Ending the deal could lead to Iran hiding fissile production facilities “deep in a mountain where we have no insight.”
“So the scenario that Trump opens up by saying ‘let’s get rid of the deal’ is actually proliferation, far more damaging and dangerous,” Kerry said.


Identifying wildfire dead: DNA, and likely older methods too

Updated 20 min 12 sec ago
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Identifying wildfire dead: DNA, and likely older methods too

NEW YORK: Authorities doing the somber work of identifying the victims of California’s deadliest wildfire are drawing on leading-edge DNA technology, but older scientific techniques and deduction could also come into play, experts say.
With the death toll from the Northern California blaze topping 40 and expected to rise, officials said they were setting up a rapid DNA-analysis system, among other steps.
Rapid DNA is a term for portable devices that can identify someone’s genetic material in hours, rather than days or weeks and more extensive equipment it can take to test samples in labs. A 2017 federal law provided a framework for police to use rapid DNA technology when booking suspects in criminal investigations, and some medical examiners have started using it to identify the dead or are weighing deploying it in disasters.
“In many circumstances, without rapid DNA technology, it’s just such a lengthy process,” says Frank DePaolo, a deputy commissioner of the New York City medical examiners’ office, which has been at the forefront of the science of identifying human remains since 9/11 and is exploring how it might use a rapid DNA device.
The technology, and DNA itself, has limits. It is sometimes impossible to extract DNA from incinerated remains, and trying to identify remains through DNA requires having a sample from the person when alive or building a profile by sampling close relatives.
But that doesn’t mean there’s no hope of identifying the dead without DNA.
“There’s two ways to approach it: You could do a DNA-led identification effort ... (or) more traditionally, the medical examiner and their team of people will try to establish the biological profiles of the unidentified and try to identify them through more traditional methods,” says Dr. Anthony Falsetti, a George Mason University forensic science professor and forensic anthropologist and a specialist in evaluating human remains.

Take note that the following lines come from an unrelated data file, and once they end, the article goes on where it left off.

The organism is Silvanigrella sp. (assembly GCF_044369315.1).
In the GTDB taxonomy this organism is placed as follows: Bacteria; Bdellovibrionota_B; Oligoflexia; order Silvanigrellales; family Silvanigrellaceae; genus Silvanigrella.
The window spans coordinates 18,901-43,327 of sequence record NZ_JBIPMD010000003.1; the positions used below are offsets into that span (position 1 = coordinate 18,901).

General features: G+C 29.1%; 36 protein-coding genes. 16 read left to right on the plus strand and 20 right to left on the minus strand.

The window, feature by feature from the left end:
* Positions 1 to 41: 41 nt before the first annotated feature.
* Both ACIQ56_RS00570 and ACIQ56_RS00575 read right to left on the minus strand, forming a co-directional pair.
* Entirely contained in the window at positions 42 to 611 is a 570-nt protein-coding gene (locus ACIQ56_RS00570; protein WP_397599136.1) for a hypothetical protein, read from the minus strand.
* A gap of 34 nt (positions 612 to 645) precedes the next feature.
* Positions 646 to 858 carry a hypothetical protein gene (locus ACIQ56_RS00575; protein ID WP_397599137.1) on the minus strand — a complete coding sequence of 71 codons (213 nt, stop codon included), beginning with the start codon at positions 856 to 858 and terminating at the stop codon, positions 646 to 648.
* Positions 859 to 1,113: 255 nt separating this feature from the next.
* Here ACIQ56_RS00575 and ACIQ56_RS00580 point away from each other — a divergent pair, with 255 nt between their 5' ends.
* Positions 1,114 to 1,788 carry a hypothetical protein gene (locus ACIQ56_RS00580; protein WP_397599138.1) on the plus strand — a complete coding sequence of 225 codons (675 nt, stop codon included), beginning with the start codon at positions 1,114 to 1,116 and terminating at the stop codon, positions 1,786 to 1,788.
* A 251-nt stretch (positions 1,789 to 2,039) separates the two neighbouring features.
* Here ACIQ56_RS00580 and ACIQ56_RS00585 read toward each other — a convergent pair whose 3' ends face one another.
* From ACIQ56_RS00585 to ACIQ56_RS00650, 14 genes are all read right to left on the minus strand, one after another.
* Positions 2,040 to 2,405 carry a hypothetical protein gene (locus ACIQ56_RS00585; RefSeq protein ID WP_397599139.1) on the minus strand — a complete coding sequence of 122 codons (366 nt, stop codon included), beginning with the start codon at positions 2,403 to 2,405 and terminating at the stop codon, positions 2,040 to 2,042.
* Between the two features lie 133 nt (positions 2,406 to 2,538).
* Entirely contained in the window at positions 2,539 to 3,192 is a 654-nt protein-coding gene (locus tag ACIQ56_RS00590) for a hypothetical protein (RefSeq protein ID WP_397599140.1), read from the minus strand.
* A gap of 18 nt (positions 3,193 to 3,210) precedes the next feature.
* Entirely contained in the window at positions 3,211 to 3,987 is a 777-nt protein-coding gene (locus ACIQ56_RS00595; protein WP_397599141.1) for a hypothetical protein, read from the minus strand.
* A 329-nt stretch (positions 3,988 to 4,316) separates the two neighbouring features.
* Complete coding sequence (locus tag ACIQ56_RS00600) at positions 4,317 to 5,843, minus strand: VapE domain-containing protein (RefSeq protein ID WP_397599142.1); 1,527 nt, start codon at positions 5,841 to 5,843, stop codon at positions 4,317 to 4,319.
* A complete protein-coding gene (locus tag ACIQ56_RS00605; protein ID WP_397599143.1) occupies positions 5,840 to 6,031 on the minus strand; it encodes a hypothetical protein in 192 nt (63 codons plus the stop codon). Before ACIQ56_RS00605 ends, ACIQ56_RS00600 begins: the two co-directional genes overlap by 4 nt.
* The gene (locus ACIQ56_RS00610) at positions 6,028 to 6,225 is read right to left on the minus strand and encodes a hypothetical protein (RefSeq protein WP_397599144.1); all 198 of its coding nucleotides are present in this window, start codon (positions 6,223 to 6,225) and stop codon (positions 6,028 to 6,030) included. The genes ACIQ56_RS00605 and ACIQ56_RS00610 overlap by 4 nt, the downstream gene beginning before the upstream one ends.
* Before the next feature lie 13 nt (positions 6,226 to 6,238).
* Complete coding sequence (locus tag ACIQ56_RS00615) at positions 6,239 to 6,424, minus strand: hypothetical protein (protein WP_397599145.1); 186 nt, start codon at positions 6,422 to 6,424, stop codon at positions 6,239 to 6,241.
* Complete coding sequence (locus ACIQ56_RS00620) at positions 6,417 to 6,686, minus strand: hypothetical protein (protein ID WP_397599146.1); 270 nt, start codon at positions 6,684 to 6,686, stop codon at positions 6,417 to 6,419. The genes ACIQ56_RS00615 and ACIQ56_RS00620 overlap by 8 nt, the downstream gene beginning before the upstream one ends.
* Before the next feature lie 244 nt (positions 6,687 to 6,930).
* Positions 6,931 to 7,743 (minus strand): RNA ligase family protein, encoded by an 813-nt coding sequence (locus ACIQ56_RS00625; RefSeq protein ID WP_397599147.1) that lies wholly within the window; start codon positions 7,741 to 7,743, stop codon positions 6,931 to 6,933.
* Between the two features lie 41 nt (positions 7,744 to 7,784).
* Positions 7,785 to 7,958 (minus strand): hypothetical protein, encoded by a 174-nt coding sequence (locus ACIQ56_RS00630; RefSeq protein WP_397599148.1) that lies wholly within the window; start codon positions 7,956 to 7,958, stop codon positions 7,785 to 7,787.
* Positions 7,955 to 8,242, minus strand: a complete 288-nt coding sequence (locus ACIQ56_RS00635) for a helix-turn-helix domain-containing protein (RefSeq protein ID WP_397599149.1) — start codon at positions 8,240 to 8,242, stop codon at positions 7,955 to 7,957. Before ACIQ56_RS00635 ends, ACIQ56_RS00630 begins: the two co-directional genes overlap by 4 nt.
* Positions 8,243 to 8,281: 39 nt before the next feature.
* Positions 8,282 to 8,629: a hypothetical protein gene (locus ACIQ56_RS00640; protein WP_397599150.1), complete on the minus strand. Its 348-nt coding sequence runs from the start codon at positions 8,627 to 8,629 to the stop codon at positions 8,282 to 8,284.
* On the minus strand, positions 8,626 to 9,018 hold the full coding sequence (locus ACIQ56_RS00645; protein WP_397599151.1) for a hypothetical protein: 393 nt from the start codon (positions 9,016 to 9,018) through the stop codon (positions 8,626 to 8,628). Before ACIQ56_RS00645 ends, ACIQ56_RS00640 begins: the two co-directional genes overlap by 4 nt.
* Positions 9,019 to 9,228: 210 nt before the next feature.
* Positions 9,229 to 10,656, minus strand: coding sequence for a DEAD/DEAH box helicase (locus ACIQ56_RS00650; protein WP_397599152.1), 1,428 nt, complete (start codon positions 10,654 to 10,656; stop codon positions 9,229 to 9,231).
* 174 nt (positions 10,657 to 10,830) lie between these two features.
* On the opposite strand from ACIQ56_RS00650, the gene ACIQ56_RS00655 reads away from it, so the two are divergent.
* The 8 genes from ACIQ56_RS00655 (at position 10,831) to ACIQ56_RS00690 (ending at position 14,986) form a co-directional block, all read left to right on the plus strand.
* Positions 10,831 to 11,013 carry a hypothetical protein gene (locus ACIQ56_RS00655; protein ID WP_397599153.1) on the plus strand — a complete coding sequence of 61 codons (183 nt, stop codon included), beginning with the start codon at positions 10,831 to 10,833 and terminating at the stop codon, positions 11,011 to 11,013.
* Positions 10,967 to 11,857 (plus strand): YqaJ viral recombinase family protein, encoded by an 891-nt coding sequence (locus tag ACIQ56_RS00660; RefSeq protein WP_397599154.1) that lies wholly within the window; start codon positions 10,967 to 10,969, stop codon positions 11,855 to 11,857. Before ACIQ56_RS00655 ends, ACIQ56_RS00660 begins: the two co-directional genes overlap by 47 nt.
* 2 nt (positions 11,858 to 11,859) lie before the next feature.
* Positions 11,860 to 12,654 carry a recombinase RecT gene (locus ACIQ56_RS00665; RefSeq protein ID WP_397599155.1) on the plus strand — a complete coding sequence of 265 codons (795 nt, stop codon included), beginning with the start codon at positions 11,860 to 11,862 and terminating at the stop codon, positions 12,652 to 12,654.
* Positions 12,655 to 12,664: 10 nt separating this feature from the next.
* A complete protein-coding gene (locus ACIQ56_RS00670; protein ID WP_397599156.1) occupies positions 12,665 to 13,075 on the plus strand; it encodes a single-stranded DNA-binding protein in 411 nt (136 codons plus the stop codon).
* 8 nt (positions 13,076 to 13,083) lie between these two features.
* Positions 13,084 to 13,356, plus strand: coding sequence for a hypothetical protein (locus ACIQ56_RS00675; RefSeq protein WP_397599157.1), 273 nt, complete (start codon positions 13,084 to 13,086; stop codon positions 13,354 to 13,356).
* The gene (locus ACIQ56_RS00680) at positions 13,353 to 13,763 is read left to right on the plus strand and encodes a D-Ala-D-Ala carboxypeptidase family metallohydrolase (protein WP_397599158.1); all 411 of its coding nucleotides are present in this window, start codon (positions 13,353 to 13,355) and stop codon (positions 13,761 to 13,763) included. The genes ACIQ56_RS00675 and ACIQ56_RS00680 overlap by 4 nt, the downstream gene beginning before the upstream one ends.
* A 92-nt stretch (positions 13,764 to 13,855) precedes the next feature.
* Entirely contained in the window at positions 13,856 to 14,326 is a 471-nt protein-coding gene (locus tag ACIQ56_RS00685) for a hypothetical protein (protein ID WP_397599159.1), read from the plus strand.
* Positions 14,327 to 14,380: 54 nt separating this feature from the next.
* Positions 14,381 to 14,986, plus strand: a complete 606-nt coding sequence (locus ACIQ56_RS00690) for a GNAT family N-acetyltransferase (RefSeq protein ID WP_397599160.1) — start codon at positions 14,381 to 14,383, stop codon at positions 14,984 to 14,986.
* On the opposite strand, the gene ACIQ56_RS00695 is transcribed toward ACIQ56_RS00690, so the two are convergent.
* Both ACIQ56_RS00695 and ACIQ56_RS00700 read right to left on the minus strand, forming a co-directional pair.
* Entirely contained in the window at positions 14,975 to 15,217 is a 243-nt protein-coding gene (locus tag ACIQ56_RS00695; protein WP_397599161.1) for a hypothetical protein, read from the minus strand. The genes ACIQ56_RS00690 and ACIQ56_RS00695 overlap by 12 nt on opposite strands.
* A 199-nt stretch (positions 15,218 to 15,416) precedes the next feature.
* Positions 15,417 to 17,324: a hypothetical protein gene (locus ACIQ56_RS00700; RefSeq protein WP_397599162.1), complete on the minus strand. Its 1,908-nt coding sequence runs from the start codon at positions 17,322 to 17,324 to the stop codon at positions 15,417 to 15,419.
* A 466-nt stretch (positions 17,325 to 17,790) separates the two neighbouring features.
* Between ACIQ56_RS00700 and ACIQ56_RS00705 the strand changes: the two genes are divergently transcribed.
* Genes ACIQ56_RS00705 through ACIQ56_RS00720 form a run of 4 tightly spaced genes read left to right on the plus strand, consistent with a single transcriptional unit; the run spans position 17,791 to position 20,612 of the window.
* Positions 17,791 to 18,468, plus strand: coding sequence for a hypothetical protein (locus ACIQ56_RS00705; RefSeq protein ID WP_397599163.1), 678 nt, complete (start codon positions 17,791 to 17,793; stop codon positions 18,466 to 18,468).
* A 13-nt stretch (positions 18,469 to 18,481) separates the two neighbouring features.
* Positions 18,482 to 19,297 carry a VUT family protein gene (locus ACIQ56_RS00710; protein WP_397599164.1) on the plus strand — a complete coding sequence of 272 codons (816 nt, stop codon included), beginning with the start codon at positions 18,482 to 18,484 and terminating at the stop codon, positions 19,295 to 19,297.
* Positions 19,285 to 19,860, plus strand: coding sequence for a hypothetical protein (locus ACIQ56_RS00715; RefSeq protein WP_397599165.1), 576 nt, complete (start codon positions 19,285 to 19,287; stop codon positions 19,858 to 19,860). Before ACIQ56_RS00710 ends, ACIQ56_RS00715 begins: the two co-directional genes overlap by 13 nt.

In fact, more traditional methods, such as examining dental records, are often a first step. Partially, that’s because victims might have dental X-rays but not personal DNA profiles. Other medical records — of bone fractures, prosthetics or implants, for instance — also can be helpful.
And after a disaster, a crucial part of identifying victims is developing a manifest of the missing people, studying the site for clues as to who might have been there and meticulously searching for remains, sometimes by having a forensic anthropologist sift carefully through the debris, DePaolo said.
“Ultimately, you may be able to identify that you have a female, a male, a child” from studying the remains, but science won’t give them a name, he said. In such cases, authorities may have to rely on reasoning to match what’s known about the remains to who is known to be missing.
“That manifest may ultimately be the only thing you have to potentially identify that the victims that were recovered from that location could be those victims,” he said.
New York medical examiners have worked to match nearly 22,000 fragments of human remains to the 2,753 people killed at the World Trade Center. More than 17 years later, 40 percent of the dead have never had any of their remains identified. But the painstaking process still yields results: The remains of one victim, 26-year-old Scott Michael Johnson, were identified in July for the first time.
Whatever the process proves to be for California authorities, DePaolo said, “it’s a tough and complex job that they have ahead of them, and our condolences go out to them.”